Wednesday, October 30, 2013




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THE ART OF POLLINATION

CLICK HERE AND WATCH   The Wonderful Art of Pollination


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Sunday, October 27, 2013

7TH CPC - TERMS OF REFERENCE - LATEST POSITION

Dear Comrades,
VII-CPC – Terms of reference-

               The members of the National Secretariat of the Confederation available at New Delhi met on 23rd Oct. 2013 and again on 24th October, 2013 to discuss and formulate our views on the 7th CPC terms of Reference.  On the basis of the discussions, we prepared a draft terms of reference and submitted it for consideration of the Staff Side.  The important points we placed in our draft for the consideration of the staff side were:-
 
(a)    The Commission to examine the present structure of pay and allowances and suggest changes.
(b)    To give effect to its recommendations from 1.1.2011 i.e. wage revision must be after       every five years.
(c)    D.A (50%) to be merged with pay with effect from 1.1.2011.
(d)    To determine Interim relief taking into account the erosion in the value of wages over the years,
(e)    To include GDS within the ambit of the 7th Central Pay Commission.
(f)     To revise the retirement benefits and accord pension maintaining parity in quantum in respect of past, present and future pensioners.
(g)    To extend the statutory defined benefit pension to those who have entered service after 1.1.2004.
(h)    To settle the anomalies raised in various fora of JCM on a priority basis and within a specified time frame.
(i)      To provide cashless/hazzle free Medicare to employees and pensioners.
The Government of India had convened a meeting of the Staff side representatives on 24.10.2013 to discuss the terms of reference.  The meeting took place at 3.00PM on 24th under the Chairmanship of Secretary, Personnel.  Besides the points mentioned above, the staff raised many other matters connected with the setting up of the CPC. viz. the inclusion of labour Representative as a Member of the Commission; the anomalous  situation brought about by the Grade pay based MACP Scheme; the requirement of a mechanism to settle the 6th CPC related anomalies;  the need to allow the proposals of Cadre Review to be examined by the Government independently without referring it to CPC;  to have members in the Commission who have gained  expertise to impart to the Commission the nuances and functional requirements of various Departments;  to relook at the new Pay Structure brought in by the 6th CPC in the light of the experience between 2008 to 2013 etc.  In conclusion the staff side requested the Government to provide it with a draft terms of reference taking into account the views placed by them.  It was also proposed by the Staff Side that on exchange of the draft terms of reference prepared by the Staff Side and the Official Side, a meeting with the Secretary, Personnel and Secretary, Expenditure could be arranged to iron out the differences, if any.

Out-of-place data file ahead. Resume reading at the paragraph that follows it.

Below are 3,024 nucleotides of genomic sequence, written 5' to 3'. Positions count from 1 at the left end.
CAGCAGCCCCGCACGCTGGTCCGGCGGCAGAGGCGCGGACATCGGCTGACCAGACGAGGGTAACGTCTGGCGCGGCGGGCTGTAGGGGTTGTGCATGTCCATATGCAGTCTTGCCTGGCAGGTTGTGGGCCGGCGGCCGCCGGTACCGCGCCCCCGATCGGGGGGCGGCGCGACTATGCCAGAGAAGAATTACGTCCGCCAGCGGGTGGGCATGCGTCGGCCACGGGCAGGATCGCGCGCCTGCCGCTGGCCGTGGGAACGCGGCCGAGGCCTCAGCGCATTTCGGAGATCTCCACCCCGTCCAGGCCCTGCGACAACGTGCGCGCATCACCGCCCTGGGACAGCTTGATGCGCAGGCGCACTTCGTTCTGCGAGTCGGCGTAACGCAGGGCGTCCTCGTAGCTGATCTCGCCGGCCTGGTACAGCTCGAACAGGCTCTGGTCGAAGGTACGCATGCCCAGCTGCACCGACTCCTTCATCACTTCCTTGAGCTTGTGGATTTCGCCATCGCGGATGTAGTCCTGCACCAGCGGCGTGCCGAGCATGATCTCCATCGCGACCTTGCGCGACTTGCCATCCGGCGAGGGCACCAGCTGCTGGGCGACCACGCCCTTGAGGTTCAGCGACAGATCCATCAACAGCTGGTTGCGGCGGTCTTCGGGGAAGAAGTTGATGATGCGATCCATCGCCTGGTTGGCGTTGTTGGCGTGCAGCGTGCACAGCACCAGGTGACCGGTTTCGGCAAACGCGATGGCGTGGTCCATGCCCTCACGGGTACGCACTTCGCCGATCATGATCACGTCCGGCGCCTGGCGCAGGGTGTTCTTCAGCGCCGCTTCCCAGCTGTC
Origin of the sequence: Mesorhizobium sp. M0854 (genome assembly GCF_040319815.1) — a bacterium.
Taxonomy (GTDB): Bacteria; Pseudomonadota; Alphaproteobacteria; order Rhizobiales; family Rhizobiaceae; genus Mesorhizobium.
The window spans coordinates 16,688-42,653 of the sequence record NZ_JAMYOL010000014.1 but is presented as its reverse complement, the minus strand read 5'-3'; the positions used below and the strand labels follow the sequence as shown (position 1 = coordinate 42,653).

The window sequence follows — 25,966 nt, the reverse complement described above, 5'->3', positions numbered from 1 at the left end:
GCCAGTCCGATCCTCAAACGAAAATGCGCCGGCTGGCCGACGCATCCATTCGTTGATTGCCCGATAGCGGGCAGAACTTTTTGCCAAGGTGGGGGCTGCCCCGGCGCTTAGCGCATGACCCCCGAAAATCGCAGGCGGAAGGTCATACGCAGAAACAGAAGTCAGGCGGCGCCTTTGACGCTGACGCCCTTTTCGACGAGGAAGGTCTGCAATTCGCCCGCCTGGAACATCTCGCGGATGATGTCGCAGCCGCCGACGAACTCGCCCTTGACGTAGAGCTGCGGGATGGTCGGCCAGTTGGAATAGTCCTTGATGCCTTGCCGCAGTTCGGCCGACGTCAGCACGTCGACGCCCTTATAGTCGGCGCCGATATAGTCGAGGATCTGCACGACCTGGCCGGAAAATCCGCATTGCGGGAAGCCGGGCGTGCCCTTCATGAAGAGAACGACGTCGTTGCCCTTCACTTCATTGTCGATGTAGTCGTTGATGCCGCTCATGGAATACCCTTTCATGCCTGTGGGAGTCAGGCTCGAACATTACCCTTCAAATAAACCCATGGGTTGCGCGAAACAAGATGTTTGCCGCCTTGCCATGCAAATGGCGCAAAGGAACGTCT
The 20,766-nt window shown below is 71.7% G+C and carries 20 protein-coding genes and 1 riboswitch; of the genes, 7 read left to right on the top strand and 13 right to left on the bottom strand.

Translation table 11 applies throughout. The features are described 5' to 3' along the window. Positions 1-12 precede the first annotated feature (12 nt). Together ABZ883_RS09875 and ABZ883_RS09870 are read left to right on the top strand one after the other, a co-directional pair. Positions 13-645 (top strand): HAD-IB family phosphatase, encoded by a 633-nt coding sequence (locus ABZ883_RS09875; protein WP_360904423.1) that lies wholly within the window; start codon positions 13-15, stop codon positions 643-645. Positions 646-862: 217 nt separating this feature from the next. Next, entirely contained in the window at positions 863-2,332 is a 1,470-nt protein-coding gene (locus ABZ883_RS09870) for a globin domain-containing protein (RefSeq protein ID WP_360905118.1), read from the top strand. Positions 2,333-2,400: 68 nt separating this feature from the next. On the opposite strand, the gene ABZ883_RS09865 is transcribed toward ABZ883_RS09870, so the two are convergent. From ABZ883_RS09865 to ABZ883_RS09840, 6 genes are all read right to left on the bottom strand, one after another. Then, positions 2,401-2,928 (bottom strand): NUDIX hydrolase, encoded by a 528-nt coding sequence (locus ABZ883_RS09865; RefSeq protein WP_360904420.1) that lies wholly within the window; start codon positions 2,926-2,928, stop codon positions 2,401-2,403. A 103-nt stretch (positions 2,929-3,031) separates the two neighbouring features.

The Staff Side met again on 25th at its office and deliberated upon various views presented by different organisations and finalised the draft terms of reference. We shall publish the said draft terms of reference as and when the same is submitted to the Government.
 
It is obvious that despite the unanimous position taken by all the organisations, the Government may not necessarily agree with many of the basic issues, viz. Date of effect, merger of  DA, Interim Relief, Coverage of GDS etc.  We appeal to our affiliates/ State COCs to continue the campaign amongst the employees to generate necessary sanctions.
 
With greetings,
 
Yours fraternally,
(M.Krishnan)
                                                                                         Secretary General.
(Source- Confed of Employees site)

Friday, October 25, 2013

An Open Letter to Elected Representatives & Political Party Leaders

Lt Gen SC Sardeshpande's Open Letter

        A very mature approach by an Infantry  General who has been a very reputed figure for his down to earth  approach, honesty & integrity without resorting to any of the 'cosmetic' methods to succeed. This is what we require rather than an approach of 'self pity' & mudslinging which is going amongst some veterans. 
 
        Placed in-line below is an open letter written by Lt Gen SC Sardeshpande,UYSM, AVSM, VSM addressed to elected representatives and leaders of political parties regarding the dangerous and messy state of affairs relating to the defence of the Nation.
 
         The Lt Gen requests that this letter may be freely forwarded amongst the Veterans community, and also forwarded to the target audience who may be on your mailing list.
 
An Open Letter to Elected Representatives & Political Party Leaders
 
In my personal capacity, I am inviting the awkward distinction of adverting to you regarding the recent defence scams, deficiencies, neglect, delays, procedural tardiness and the like, which are disturbingly dangerous for the defence of the country.
 
The Air Force strength sanctioned for 42 squadrons has come down to 32, and, at this rate of obsolescence and ageing, will dwindle further to 29 as appears in the media. The MiG 21s have started failing and killing pilots. The Air Force and Naval aviation basic trainer HPT 32 have all been grounded; the next in line, Kiran trainers have dwindled to a handful; the next MiG 21s are already too old.